An external DAC is not a magical solution to your audio problems, however, and it’s good to understand what to expect. If we’re talking about gaming, an external DAC will help bring quieter sounds to the fore. In some cases, your positional audio may get better, making it easier to locate stealthy NPCs and other players.
If we’re talking about music, however, everything from the quality of the recording to the mastering by the engineer to the file size to the quality of your headphones comes into play.
Most external DACs connect to your PC via a USB cable and have a volume knob on the front as well as a jack for headphones and speakers. Many external DACs have just 3.5mm jacks, but some will also have 6.3mm. It really depends on the device. But, as always, you can pick up an adapter to work with either.
One great thing about an external DAC is that it’s not tied to one machine. So if you spend most of your time on a desktop PC but would like to improve your audio experience on a laptop, you can move it between devices.
What to Look for in an External DAC
First, your external DAC should have a built-in amplifier to make it more economical and to take up less space. Most options for PC do have an amplifier, but you will find high-end audio DACs that require a separate amplifier.
You may also see discussions about bit depths and sample rates for each DAC. We explain bit depths and sample rates in our explainer about all the various audio formats. Many DACs you find online will support 24- or 32-bit depths, while sample rates vary between 96 KHz to 768 KHz.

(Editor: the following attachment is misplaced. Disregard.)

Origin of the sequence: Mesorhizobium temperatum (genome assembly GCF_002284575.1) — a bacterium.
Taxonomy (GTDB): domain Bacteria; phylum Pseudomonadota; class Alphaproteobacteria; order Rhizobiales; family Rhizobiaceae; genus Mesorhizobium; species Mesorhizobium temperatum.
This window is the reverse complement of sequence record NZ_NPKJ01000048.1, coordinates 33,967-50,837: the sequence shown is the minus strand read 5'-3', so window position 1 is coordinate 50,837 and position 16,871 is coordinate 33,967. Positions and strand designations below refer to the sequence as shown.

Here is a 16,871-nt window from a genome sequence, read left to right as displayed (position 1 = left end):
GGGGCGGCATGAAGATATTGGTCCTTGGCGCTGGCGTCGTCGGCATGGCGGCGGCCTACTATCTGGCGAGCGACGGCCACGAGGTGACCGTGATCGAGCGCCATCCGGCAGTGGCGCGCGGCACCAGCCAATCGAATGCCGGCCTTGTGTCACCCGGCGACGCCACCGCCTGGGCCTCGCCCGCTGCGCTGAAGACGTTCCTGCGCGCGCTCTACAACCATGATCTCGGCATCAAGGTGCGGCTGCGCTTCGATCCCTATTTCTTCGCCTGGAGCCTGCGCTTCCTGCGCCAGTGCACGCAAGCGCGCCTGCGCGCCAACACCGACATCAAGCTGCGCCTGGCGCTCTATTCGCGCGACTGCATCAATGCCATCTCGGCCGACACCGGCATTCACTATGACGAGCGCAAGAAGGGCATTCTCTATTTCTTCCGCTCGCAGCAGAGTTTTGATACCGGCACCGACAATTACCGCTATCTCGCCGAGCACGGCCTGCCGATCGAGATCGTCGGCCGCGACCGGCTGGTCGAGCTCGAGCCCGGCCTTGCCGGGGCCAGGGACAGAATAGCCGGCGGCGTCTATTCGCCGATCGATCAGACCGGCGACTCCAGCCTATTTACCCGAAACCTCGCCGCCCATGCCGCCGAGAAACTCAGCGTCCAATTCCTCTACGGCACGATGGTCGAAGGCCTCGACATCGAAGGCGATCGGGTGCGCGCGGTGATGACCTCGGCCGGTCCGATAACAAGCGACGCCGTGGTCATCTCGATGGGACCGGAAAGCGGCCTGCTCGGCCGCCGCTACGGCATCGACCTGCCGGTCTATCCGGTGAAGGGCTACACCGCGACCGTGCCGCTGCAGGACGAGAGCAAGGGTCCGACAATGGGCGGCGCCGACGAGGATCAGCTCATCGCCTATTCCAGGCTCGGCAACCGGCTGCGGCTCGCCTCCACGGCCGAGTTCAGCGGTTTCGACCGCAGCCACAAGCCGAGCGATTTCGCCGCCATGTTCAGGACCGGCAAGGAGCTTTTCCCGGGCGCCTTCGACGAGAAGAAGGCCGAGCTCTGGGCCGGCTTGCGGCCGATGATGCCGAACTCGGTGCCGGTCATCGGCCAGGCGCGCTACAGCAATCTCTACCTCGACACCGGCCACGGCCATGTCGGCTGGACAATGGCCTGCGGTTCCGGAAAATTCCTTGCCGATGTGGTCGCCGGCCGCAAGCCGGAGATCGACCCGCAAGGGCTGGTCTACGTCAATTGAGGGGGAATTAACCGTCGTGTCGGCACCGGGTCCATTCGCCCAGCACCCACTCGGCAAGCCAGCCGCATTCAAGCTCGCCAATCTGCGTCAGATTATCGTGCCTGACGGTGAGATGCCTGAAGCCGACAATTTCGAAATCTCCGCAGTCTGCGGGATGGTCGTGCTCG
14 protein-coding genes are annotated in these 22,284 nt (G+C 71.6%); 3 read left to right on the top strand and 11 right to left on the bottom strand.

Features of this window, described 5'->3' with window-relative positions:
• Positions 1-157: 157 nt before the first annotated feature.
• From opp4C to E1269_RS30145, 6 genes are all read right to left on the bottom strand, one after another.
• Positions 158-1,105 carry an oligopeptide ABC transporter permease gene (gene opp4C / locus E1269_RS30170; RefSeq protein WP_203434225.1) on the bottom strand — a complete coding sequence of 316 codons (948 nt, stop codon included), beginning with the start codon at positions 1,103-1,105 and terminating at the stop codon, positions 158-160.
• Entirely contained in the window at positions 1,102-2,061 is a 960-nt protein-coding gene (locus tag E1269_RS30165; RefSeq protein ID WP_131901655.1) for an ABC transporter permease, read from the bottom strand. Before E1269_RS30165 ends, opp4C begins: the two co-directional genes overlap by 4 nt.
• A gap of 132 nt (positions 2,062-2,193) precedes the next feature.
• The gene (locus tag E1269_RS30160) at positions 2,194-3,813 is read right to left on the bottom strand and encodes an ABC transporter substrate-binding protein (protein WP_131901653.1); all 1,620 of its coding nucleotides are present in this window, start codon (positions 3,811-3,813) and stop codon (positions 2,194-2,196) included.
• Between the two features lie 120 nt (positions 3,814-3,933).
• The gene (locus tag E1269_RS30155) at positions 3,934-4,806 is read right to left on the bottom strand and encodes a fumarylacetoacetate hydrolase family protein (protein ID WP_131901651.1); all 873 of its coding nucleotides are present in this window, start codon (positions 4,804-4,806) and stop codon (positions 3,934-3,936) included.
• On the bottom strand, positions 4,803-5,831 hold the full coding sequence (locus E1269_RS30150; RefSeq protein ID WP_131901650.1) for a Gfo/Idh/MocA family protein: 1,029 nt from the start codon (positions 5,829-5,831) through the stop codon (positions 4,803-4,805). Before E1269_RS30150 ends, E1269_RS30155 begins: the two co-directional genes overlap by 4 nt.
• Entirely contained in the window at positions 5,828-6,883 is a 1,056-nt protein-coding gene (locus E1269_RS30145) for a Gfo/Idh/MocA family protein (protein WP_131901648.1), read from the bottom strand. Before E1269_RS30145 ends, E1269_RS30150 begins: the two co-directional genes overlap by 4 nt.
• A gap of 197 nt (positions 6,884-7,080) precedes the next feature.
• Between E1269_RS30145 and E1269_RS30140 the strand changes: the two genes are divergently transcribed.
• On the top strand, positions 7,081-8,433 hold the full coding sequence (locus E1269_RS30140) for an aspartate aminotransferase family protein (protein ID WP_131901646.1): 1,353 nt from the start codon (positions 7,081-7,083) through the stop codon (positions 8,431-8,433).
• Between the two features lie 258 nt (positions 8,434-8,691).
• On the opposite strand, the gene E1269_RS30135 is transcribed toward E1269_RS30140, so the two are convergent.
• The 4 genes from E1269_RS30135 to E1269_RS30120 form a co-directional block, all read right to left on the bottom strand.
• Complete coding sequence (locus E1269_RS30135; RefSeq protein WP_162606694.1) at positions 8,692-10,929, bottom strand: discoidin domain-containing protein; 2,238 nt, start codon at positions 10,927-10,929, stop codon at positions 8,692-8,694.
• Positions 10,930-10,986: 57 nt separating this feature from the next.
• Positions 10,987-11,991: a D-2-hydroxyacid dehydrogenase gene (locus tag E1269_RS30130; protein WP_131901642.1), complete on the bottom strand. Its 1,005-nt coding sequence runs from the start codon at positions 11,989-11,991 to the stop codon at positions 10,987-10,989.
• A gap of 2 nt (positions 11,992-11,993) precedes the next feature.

If you’re just looking for a DAC that improves your gaming experience and other listening, then something like the FiiO E10K is a good option. Someone looking for higher-end hardware might want to look at Schiit’s Modi DAC, which requires the purchase of a separate amplifier. Creative also produces external sound cards that some PC users may prefer.
One final consideration is your personal use case. If you’d also like to improve your listening experience on a mobile device, a portable DAC might be more to your liking. However, without a quality set of headphones, a portable external DAC/amp isn’t likely to do much for your listening experience on a phone.
As always, a good rule of thumb is to read consumer and professional reviews of the DAC you’re interested in to give you a sense of what to expect.
Is Your PC’s Audio Good Enough?
Whether or not your PC’s current audio situation is good enough is very subjective. There are no real numbers to show how much better a listening experience is with a given device. It either sounds better to you or it doesn’t.
If you’re unhappy with motherboard audio—or if you notice moments of background noise, like static during game loads or other CPU-intensive moments—then upgrading to an external DAC is worth considering.